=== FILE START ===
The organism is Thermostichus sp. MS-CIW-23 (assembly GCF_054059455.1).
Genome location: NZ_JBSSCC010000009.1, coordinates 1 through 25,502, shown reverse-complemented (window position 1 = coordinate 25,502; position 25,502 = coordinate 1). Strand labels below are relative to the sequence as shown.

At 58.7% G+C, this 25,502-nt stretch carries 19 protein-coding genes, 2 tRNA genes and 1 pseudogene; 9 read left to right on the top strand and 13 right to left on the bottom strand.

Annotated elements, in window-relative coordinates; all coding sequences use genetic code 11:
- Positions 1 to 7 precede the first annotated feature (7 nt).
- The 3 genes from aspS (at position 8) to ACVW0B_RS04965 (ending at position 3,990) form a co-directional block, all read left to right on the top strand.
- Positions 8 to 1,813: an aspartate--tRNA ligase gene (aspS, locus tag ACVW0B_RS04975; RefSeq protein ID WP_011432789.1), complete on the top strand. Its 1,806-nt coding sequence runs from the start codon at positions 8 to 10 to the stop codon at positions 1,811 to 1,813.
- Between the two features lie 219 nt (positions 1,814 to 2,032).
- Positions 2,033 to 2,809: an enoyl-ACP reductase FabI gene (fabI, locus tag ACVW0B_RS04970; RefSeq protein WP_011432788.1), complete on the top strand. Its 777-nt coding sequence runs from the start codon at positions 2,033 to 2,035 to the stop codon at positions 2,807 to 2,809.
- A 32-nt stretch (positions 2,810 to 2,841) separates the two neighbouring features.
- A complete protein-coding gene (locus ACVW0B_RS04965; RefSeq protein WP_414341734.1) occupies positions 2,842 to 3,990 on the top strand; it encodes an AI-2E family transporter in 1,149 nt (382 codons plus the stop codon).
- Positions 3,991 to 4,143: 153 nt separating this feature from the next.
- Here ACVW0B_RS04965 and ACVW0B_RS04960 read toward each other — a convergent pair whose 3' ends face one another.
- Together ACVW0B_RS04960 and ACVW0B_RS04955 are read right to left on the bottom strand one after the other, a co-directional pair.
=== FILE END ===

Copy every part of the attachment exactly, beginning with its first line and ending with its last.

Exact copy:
The organism is Thermostichus sp. MS-CIW-23 (assembly GCF_054059455.1).
Genome location: NZ_JBSSCC010000009.1, coordinates 1 through 25,502, shown reverse-complemented (window position 1 = coordinate 25,502; position 25,502 = coordinate 1). Strand labels below are relative to the sequence as shown.

At 58.7% G+C, this 25,502-nt stretch carries 19 protein-coding genes, 2 tRNA genes and 1 pseudogene; 9 read left to right on the top strand and 13 right to left on the bottom strand.

Annotated elements, in window-relative coordinates; all coding sequences use genetic code 11:
- Positions 1 to 7 precede the first annotated feature (7 nt).
- The 3 genes from aspS (at position 8) to ACVW0B_RS04965 (ending at position 3,990) form a co-directional block, all read left to right on the top strand.
- Positions 8 to 1,813: an aspartate--tRNA ligase gene (aspS, locus tag ACVW0B_RS04975; RefSeq protein ID WP_011432789.1), complete on the top strand. Its 1,806-nt coding sequence runs from the start codon at positions 8 to 10 to the stop codon at positions 1,811 to 1,813.
- Between the two features lie 219 nt (positions 1,814 to 2,032).
- Positions 2,033 to 2,809: an enoyl-ACP reductase FabI gene (fabI, locus tag ACVW0B_RS04970; RefSeq protein WP_011432788.1), complete on the top strand. Its 777-nt coding sequence runs from the start codon at positions 2,033 to 2,035 to the stop codon at positions 2,807 to 2,809.
- A 32-nt stretch (positions 2,810 to 2,841) separates the two neighbouring features.
- A complete protein-coding gene (locus ACVW0B_RS04965; RefSeq protein WP_414341734.1) occupies positions 2,842 to 3,990 on the top strand; it encodes an AI-2E family transporter in 1,149 nt (382 codons plus the stop codon).
- Positions 3,991 to 4,143: 153 nt separating this feature from the next.
- Here ACVW0B_RS04965 and ACVW0B_RS04960 read toward each other — a convergent pair whose 3' ends face one another.
- Together ACVW0B_RS04960 and ACVW0B_RS04955 are read right to left on the bottom strand one after the other, a co-directional pair.